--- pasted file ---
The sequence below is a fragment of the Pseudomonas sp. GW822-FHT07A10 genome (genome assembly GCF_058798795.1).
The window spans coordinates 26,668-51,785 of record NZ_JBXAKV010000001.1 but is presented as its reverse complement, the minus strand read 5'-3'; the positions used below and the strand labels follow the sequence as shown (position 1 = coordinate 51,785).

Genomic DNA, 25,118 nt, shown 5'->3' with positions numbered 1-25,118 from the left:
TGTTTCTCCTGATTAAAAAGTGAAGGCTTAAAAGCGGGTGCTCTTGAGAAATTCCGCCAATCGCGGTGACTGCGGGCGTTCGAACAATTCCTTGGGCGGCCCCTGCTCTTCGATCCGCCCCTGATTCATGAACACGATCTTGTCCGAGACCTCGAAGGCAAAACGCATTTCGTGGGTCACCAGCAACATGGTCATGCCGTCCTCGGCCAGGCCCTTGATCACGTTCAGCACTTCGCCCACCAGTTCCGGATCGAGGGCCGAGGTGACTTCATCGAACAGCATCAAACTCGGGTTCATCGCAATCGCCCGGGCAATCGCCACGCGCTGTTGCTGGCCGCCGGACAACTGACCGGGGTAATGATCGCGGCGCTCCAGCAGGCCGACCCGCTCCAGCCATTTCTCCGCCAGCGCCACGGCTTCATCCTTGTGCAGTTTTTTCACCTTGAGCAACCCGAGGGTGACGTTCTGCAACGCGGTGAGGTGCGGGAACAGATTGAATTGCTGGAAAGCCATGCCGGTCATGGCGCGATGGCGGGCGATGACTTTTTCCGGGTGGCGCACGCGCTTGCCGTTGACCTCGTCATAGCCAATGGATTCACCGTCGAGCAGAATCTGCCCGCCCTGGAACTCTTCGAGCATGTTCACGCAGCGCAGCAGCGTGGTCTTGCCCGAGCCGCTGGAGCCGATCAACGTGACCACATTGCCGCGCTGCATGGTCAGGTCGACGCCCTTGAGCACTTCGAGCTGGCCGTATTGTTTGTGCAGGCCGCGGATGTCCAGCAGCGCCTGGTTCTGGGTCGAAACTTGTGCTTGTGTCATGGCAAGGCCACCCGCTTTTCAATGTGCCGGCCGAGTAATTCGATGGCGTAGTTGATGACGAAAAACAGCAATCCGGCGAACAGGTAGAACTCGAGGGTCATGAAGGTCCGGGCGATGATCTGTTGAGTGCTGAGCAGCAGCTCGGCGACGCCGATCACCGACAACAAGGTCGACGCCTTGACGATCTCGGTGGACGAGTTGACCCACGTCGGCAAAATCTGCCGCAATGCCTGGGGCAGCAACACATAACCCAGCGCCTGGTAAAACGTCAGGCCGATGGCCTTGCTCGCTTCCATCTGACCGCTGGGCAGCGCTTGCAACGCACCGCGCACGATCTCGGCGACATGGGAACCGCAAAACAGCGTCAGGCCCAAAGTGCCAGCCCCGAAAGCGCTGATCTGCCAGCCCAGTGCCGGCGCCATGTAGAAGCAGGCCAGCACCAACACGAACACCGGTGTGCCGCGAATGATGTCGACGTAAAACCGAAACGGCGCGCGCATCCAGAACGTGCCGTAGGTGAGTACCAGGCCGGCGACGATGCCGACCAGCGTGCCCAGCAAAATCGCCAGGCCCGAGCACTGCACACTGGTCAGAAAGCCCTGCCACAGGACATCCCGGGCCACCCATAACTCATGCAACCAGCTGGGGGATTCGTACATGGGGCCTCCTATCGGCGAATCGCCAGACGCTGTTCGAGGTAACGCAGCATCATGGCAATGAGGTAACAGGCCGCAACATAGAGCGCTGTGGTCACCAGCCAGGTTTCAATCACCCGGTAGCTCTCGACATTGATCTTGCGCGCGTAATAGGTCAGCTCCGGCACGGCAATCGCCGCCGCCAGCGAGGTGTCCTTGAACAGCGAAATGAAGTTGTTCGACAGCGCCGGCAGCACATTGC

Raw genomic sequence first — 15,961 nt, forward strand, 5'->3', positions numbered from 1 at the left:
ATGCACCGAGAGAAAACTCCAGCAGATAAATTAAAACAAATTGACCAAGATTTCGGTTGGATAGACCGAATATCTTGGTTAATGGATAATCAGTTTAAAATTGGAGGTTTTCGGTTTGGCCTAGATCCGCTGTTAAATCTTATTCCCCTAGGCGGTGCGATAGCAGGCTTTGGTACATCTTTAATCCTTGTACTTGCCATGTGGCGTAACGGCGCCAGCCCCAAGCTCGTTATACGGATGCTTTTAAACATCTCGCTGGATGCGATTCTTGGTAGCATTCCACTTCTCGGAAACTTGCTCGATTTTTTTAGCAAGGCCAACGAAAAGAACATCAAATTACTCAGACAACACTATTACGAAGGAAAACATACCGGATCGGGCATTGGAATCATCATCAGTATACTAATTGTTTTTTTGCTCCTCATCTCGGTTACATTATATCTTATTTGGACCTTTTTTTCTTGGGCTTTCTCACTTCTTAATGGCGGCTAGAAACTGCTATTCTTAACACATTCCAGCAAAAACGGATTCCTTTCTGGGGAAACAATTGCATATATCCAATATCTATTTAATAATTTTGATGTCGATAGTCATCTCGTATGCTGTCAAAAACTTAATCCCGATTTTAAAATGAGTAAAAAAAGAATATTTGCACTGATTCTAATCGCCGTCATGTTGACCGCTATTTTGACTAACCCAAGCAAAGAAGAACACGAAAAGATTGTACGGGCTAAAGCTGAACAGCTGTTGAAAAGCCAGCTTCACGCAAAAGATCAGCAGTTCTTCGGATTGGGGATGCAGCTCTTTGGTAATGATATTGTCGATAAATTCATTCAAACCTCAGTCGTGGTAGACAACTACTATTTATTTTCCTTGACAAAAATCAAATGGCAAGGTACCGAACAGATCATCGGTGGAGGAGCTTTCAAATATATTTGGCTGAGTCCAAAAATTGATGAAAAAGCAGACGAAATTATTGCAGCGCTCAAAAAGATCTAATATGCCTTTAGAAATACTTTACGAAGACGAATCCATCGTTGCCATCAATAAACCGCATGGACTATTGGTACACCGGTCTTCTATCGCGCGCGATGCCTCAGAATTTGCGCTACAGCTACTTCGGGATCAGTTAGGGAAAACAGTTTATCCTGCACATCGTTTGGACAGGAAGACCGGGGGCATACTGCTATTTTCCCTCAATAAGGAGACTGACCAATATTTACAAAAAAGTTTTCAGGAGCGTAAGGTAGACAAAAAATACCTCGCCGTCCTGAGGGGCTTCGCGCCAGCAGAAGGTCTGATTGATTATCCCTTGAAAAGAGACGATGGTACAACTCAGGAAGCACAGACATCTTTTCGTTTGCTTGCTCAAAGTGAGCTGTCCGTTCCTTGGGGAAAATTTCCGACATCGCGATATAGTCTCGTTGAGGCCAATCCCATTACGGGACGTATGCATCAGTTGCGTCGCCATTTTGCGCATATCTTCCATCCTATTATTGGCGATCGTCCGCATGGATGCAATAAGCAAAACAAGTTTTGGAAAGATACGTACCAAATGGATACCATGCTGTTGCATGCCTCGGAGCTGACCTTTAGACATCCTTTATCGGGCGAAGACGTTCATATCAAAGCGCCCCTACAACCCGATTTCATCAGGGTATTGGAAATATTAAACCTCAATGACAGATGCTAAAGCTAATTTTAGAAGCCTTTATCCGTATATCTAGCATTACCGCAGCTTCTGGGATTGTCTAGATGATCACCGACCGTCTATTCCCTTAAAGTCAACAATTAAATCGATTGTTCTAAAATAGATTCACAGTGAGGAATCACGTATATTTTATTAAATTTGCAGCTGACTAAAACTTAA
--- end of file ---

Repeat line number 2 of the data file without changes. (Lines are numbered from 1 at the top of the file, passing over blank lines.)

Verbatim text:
The window spans coordinates 26,668-51,785 of record NZ_JBXAKV010000001.1 but is presented as its reverse complement, the minus strand read 5'-3'; the positions used below and the strand labels follow the sequence as shown (position 1 = coordinate 51,785).